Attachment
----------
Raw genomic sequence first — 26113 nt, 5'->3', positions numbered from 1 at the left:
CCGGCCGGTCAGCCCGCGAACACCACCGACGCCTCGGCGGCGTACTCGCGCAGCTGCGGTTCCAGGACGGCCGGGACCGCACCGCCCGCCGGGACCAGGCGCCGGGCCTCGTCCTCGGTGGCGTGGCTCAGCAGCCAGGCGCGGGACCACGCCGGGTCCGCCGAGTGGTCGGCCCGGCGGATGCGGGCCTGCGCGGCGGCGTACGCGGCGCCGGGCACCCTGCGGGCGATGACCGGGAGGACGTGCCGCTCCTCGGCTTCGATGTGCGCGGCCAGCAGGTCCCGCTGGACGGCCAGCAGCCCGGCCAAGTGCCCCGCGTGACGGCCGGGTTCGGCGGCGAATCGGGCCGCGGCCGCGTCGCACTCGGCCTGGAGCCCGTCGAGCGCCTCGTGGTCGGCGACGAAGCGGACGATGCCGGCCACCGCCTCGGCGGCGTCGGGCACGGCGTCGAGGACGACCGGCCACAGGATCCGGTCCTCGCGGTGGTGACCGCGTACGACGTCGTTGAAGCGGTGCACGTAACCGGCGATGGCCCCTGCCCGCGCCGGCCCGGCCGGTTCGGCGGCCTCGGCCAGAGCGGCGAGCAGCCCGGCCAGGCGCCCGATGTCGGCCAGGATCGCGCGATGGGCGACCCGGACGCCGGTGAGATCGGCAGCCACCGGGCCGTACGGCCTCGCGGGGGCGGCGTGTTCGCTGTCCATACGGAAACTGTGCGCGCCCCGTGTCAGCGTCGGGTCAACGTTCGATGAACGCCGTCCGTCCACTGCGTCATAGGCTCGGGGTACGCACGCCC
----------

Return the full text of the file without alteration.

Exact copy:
Raw genomic sequence first — 26113 nt, 5'->3', positions numbered from 1 at the left:
CCGGCCGGTCAGCCCGCGAACACCACCGACGCCTCGGCGGCGTACTCGCGCAGCTGCGGTTCCAGGACGGCCGGGACCGCACCGCCCGCCGGGACCAGGCGCCGGGCCTCGTCCTCGGTGGCGTGGCTCAGCAGCCAGGCGCGGGACCACGCCGGGTCCGCCGAGTGGTCGGCCCGGCGGATGCGGGCCTGCGCGGCGGCGTACGCGGCGCCGGGCACCCTGCGGGCGATGACCGGGAGGACGTGCCGCTCCTCGGCTTCGATGTGCGCGGCCAGCAGGTCCCGCTGGACGGCCAGCAGCCCGGCCAAGTGCCCCGCGTGACGGCCGGGTTCGGCGGCGAATCGGGCCGCGGCCGCGTCGCACTCGGCCTGGAGCCCGTCGAGCGCCTCGTGGTCGGCGACGAAGCGGACGATGCCGGCCACCGCCTCGGCGGCGTCGGGCACGGCGTCGAGGACGACCGGCCACAGGATCCGGTCCTCGCGGTGGTGACCGCGTACGACGTCGTTGAAGCGGTGCACGTAACCGGCGATGGCCCCTGCCCGCGCCGGCCCGGCCGGTTCGGCGGCCTCGGCCAGAGCGGCGAGCAGCCCGGCCAGGCGCCCGATGTCGGCCAGGATCGCGCGATGGGCGACCCGGACGCCGGTGAGATCGGCAGCCACCGGGCCGTACGGCCTCGCGGGGGCGGCGTGTTCGCTGTCCATACGGAAACTGTGCGCGCCCCGTGTCAGCGTCGGGTCAACGTTCGATGAACGCCGTCCGTCCACTGCGTCATAGGCTCGGGGTACGCACGCCC